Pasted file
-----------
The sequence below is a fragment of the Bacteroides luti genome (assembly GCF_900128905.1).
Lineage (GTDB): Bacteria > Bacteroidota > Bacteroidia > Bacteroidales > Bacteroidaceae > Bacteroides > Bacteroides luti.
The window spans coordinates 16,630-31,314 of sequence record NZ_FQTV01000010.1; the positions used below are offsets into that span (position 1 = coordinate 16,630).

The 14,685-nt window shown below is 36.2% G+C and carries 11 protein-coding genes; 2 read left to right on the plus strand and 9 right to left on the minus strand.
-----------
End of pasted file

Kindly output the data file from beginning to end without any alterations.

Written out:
The sequence below is a fragment of the Bacteroides luti genome (assembly GCF_900128905.1).
Lineage (GTDB): Bacteria > Bacteroidota > Bacteroidia > Bacteroidales > Bacteroidaceae > Bacteroides > Bacteroides luti.
The window spans coordinates 16,630-31,314 of sequence record NZ_FQTV01000010.1; the positions used below are offsets into that span (position 1 = coordinate 16,630).

The 14,685-nt window shown below is 36.2% G+C and carries 11 protein-coding genes; 2 read left to right on the plus strand and 9 right to left on the minus strand.